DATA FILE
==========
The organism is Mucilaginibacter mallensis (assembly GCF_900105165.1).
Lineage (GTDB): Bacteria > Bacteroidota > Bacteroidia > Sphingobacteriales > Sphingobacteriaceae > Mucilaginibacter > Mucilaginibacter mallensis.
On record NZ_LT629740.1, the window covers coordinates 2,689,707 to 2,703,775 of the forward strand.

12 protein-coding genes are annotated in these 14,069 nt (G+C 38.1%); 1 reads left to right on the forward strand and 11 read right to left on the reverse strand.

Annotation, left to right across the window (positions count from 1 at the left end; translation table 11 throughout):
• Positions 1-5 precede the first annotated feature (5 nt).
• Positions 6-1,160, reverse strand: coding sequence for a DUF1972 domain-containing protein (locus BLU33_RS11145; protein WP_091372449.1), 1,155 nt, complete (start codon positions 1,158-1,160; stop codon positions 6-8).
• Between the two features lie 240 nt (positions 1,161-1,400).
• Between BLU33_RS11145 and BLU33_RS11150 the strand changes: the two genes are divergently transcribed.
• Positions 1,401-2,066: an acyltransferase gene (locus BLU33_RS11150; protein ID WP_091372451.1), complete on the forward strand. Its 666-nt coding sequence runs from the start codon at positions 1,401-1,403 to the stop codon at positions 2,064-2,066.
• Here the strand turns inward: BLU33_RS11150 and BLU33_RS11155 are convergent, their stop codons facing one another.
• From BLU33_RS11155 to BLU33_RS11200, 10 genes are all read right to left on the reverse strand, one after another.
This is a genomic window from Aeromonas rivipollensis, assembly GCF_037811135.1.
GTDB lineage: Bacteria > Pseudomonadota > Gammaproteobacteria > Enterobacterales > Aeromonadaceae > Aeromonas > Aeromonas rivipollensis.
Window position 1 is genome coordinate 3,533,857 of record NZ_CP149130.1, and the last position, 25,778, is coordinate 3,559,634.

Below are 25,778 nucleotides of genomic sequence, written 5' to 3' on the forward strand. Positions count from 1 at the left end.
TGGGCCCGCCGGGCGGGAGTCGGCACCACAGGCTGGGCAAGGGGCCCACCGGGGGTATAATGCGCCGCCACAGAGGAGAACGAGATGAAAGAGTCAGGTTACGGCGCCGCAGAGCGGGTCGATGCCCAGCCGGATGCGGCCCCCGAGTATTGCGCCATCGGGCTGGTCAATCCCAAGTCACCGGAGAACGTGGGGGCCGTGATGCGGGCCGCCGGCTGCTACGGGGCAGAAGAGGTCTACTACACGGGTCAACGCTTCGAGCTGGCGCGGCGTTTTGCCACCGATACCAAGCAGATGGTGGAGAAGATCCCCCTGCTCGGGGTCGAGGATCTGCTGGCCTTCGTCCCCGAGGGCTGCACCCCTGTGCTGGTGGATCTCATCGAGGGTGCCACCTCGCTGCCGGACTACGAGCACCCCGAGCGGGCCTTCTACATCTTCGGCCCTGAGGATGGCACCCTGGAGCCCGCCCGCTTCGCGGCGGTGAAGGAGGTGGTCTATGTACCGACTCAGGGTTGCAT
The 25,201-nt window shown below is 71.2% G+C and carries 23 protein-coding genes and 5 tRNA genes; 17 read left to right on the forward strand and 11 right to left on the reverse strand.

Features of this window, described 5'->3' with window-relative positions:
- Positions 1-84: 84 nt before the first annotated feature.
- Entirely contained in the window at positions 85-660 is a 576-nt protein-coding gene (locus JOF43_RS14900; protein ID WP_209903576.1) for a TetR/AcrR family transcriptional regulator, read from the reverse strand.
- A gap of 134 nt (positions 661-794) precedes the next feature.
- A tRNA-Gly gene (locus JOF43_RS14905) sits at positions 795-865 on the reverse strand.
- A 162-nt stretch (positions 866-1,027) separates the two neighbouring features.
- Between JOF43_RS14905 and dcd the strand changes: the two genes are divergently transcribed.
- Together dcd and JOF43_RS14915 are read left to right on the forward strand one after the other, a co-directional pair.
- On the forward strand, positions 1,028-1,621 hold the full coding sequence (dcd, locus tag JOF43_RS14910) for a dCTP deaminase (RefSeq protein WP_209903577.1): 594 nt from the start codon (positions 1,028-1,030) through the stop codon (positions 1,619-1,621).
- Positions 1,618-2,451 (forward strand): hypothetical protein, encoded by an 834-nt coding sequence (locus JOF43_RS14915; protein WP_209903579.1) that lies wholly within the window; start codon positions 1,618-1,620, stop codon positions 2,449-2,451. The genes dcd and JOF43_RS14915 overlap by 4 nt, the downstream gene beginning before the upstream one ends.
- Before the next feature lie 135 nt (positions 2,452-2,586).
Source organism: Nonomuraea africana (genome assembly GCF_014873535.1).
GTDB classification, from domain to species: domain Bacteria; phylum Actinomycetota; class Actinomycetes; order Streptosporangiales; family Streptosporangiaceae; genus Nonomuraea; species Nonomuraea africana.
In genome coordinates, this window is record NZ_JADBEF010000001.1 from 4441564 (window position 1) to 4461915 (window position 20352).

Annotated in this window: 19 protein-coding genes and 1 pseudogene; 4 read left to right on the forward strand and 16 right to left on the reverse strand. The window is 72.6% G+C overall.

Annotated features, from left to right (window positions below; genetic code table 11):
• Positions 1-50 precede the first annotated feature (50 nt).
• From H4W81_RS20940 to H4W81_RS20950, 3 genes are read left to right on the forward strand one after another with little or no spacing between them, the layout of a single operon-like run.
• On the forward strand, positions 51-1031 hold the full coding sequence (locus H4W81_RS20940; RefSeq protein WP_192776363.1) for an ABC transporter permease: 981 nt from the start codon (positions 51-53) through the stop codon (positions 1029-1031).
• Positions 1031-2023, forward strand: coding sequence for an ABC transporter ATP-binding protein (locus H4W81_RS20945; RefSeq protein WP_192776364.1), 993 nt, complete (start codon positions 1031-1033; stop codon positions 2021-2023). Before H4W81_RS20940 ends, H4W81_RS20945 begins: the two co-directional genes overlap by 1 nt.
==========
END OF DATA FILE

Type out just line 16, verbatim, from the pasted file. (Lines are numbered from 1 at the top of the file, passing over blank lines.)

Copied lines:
Below are 25,778 nucleotides of genomic sequence, written 5' to 3' on the forward strand. Positions count from 1 at the left end.